I had never before crossed the threshold into the small but well-organized kitchen at the Ecolodge and felt like a poacher entering forbidden territory. Nathalie was prepared for our small class of three with Ile du lamantin aprons for each of us and laminated recipe cards in French and English so we could recreate the dishes at home.

She started us off with Crème au fruit de baobab. Nathalie uses baobab fruit collected from the numerous trees that erupt lava-like all over the craggy island. The whole fruit is taken to the neighboring village women who separate the dry flesh from the small black seeds that are found in the hard, furry fruit and pound it into a fine powder with wooden mortars and pestles. This powder is the base for Nathalie’s signature baobab juice and is also used in dessert and jam recipes.

Once the crème was safely in the fridge, we moved on to the Granité de pasteque. This simple recipe is perfect on a hot day, which we have many of here in Niger, and is also a terrific way to use watermelon that might not be sweet enough to eat on its own. The ruby red flakes of ice are also a nice alternative to a more traditional gazpacho- equally satisfying when the sun is scorching.

While we waited for the granité’s ice crystals to form, we began the Bavarois au gingembre. Ginger is very popular here, especially as a juice or syrup that is often served very strong with a bottle of carbonated water so you can mix the two, making your own fresh ginger ale. Nathalie’s bavarois combines milk and ginger syrup, resulting in a pudding that reminds me a lot of anin dofu, a soft gelatin dessert served with ginger syrup in Hong Kong.

The final recipe of our 3-hour class was Blinis à la courge. This savory pancake makes use of the pumpkin-like squashes that are ubiquitous in Niamey, most notably floating in the Niger River by the Kennedy Bridge as they are unloaded from the giant pirogues that bring them from surrounding villages like Boubon (pictured). The blinis, served room temperature with a cool pasta salad, the Granité de pasteque, and Crème au fruit de baobab for dessert, make the perfect lunch for a warm (read blistering) Nigerien afternoon.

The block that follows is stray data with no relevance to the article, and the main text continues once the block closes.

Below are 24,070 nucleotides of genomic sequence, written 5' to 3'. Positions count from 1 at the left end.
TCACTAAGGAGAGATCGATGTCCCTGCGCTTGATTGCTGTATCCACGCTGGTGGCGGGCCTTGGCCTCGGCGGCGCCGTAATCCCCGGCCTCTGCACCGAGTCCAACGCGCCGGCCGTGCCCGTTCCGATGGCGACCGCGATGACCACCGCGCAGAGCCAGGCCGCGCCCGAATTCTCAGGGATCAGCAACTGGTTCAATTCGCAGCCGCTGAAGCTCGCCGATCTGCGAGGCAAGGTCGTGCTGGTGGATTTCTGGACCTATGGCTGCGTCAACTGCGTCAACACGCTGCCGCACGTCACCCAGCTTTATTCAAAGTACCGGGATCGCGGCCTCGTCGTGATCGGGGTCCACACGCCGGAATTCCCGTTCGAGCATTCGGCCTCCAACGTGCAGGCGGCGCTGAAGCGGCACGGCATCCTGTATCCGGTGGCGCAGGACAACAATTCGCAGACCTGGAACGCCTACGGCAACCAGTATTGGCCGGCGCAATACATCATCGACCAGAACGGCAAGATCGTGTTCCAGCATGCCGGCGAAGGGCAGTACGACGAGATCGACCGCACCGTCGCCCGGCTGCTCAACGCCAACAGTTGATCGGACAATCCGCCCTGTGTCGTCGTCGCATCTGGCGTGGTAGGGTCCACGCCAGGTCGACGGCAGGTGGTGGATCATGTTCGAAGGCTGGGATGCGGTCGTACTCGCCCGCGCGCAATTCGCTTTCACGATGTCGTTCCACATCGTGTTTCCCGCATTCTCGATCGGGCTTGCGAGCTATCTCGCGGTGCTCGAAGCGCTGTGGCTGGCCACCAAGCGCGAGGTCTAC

Nathalie has kindly allowed me to share some of her recipes from the cooking class on this blog. I hope you enjoy them as much as I do. Cooking on the Ile du lamantin is a creative and unique souvenir from Niger that will enrich my kitchen repertoire no matter where I’m living. Thank you Nathalie and all of the staff at the Ecolodge!


  1. not fond of the poachers, but LOVE the idea of a culinary safari. Thanks for letting me live vicariously!

  2. Thank you for your comment! I'm glad you enjoyed the article.

    I had mixed emotions seeing the poachers. On the one hand, it's great that the rangers are successfully protecting the wildlife in the park, and I hope that their efforts will deter people from poaching. I do not condone poaching AT ALL. But on the other hand, I couldn't help feeling sorry for the men who looked like a bunch of starving farmers. Poor crop yields, drought, and severe poverty greatly affect many people living in Niger.